No end in sight for UHL trolley crisis

News By David Raleigh

PATIENTS continue to languish on trolleys in cramped conditions at University Hospital Limerick (UHL) which remained the most overcrowded hospital in the country again this week.
One of the worst cases was that of an 83 year old woman, left for six hours sitting on a wet pad in urine soaked clothes on a chair in the hospital’s main reception area.
Her daughter claimed she asked staff at 9.45pm to tend to her elderly mother’s catheter bag which had become loose and needed changing, but it was 3.50am the following morning before staff managed to help.
“They gave me some kind of pad and told her to sit on that. But her clothes we’re wet and her coat was wet – it was sopping, it was disgusting.”
“She was soaked, there was urine everywhere. She wasn’t on a trolley, she was in the waiting room on the chair. It was wet everywhere.”
Last Sunday afternoon the patient was rushed back to UHL after taking a fall at her home, and despite having a suspected broken bone in her back, she was still waiting on a trolley for over 24 hours.
“It’s madness, its ridiculous. Last night they didn’t even have trolleys, people were sitting on chairs, any little space they could find at the end of trolleys,” the woman’s daughter added.
Despite the ordeal she praised the “brilliant” staff for doing their best.
She also praised UHL for treating her family with “unbelievably good care” when her sister and her father both passed away at the hospital.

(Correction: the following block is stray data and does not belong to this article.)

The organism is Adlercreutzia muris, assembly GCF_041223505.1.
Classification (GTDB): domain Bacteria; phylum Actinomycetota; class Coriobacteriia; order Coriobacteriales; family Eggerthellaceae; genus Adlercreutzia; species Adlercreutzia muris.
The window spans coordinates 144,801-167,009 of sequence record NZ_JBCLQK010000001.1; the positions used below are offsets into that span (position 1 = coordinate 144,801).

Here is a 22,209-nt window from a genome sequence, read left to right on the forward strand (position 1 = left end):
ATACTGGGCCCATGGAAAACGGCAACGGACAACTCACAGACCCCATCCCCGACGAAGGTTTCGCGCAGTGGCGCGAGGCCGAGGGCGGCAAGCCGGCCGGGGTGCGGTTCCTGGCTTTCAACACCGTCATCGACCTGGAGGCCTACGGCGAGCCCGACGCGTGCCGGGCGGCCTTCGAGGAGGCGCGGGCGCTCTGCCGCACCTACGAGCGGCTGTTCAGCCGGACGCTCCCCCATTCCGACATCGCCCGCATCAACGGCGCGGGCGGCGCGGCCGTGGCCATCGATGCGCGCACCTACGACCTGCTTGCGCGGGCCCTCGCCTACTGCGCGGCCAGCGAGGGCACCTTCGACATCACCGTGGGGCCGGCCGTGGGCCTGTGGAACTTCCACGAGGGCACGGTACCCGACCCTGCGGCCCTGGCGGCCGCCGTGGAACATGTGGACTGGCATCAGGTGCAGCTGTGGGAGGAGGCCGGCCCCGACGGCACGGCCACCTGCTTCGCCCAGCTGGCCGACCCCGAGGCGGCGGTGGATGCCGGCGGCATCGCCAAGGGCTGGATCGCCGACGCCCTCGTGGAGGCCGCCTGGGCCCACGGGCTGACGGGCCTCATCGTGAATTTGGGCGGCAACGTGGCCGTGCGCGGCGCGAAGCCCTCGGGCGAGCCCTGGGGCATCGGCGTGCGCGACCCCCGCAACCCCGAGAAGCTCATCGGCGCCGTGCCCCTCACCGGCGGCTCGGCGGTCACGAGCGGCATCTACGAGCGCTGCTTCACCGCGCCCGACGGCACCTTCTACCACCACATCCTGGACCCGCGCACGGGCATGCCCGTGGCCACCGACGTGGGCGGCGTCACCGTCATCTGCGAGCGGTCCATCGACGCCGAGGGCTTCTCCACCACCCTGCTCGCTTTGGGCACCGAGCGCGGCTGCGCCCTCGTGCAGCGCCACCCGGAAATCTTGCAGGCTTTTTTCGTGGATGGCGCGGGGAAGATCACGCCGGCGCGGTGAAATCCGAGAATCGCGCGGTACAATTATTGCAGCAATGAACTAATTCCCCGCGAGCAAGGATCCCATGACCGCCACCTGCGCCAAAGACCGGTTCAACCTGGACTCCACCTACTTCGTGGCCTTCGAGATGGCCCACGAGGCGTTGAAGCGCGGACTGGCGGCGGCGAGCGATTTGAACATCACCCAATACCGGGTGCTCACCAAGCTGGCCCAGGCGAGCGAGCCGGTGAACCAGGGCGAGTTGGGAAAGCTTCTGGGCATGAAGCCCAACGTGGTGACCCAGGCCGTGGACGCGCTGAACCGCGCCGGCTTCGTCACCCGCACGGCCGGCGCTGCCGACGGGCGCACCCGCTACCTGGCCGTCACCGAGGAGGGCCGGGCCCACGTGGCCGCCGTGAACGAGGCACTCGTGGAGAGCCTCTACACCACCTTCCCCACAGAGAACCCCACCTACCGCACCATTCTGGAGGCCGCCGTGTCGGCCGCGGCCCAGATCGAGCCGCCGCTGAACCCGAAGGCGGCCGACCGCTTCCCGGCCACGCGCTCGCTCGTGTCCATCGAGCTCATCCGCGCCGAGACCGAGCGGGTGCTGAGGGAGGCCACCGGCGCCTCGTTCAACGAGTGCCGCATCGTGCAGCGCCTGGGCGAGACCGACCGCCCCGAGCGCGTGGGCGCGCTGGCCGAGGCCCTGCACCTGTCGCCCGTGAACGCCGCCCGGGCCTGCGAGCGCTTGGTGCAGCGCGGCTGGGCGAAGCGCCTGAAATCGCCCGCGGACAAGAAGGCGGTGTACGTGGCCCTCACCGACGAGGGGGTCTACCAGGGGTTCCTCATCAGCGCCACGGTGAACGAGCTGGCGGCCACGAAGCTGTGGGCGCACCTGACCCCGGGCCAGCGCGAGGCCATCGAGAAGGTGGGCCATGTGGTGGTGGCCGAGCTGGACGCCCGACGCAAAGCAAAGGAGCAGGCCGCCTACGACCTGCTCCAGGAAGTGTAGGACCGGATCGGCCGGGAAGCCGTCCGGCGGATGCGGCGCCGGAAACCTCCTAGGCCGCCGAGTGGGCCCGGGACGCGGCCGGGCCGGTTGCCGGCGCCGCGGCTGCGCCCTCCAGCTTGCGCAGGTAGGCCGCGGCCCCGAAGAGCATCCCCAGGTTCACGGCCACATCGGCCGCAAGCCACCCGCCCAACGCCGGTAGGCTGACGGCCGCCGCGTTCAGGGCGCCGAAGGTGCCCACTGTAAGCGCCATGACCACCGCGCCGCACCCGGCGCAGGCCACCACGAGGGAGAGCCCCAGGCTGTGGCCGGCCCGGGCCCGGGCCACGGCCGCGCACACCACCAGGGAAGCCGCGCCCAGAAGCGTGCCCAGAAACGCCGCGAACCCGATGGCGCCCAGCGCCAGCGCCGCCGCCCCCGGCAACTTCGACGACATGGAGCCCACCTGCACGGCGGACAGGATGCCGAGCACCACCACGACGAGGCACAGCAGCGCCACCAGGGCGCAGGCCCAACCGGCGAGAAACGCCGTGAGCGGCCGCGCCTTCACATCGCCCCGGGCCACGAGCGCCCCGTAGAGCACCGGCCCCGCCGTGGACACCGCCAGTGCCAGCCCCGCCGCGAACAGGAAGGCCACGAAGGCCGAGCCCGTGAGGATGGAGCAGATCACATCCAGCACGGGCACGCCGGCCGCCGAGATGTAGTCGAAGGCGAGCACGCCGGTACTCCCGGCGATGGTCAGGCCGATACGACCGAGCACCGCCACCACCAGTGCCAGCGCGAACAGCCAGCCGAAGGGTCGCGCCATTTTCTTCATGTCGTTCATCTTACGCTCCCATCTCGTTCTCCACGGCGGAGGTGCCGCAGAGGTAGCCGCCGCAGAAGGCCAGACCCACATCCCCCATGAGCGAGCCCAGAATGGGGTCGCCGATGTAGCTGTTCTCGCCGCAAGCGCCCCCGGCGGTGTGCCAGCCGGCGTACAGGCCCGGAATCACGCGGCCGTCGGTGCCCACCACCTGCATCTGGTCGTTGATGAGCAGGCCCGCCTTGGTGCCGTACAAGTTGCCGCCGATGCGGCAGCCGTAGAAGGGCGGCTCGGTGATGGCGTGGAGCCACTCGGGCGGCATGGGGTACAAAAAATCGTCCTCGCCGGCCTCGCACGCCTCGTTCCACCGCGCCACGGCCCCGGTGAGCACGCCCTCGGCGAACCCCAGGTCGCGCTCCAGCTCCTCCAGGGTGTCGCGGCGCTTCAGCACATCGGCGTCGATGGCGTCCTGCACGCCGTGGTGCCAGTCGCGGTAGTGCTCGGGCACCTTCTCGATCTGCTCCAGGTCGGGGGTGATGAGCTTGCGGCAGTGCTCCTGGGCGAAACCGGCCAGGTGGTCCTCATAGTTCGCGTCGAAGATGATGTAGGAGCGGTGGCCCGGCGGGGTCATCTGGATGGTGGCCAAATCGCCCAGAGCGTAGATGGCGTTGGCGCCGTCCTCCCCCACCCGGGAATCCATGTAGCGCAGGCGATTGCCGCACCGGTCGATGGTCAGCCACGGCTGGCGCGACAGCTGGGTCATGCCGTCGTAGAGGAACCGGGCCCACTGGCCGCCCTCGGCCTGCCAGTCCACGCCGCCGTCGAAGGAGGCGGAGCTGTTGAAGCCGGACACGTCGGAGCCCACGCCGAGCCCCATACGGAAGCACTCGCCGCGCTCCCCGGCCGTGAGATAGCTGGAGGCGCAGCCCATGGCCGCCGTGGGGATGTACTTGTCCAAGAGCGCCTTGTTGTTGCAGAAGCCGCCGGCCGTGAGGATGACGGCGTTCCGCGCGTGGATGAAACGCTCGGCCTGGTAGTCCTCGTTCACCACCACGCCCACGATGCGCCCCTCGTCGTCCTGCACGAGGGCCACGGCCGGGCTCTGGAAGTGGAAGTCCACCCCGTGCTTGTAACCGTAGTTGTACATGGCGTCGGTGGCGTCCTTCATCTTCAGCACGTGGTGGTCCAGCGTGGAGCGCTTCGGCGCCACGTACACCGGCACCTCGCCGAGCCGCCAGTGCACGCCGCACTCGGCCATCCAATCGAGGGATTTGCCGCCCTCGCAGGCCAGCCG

73-year-old John Monaghan was taken to the hospital by ambulance from his home in Ennis at 11.30am Sunday.
Despite being seriously ill, he was still in the Limerick ED, waiting on a trolley, “praying” for a bed, more than 24 hours later.
“We are just squeezing past people in the corridors. I feel sorry for the staff. Genuinely, the staff are trying their hardest in there. It’s crazy, it really is,” Mr Monaghan’ son John Monaghan junior said.
“They are trying to fit oxygen bottles to people in the corridors.
“The staff are just thrown to the wolves.“
Mr Monaghan jnr, who travelled to the hospital from his home in Belfast, said his father was suffering with “fluid on the lungs, breathing difficulty” and was diagnosed with cancer last week.
“His lips went blue and they rushed him in. He had kidney failure, but he’s had a kidney transplant so he’s attending Renal for that, and he was diagnosed with cancer on Tuesday.”
“He has all that going on and now this here. He’s mixed emotions – one minute he’s okay and the next he asks am I better off going,” he added.
Noreen Keane (76) from Rhebogue, attended the hospital at 8.30pm Sunday night complaining of severe pain.
The Limerick grandmother eventually got a bed in a single room nine hours later.
“We are kind of the lucky ones,” her daughter Karen Ryan remarked.
“It’s ridiculous in there. It’s like a cattle market, there are trolleys everywhere. You’re standing over trolleys to get into the room, it’s madness,” she said.
A spokesman for the UL Hospitals Group urged the public to “consider all care options before attending the Emergency Department (ED) at University Hospital Limerick (UHL).”
The hospital group was “appropriately transferring patients to other hospitals” and patients were “receiving expert medical care (with) every effort being made to make their stay as comfortable as possible”.
The spokesman also urged people “to consider all available care options and not attend the ED at UHL unless absolutely necessary”.
“We regret that any patient has to wait on a trolley for admission. This is not the level of service we wish to provide but we want to reassure the public that every effort is made to move patients to a bed as soon as possible.”

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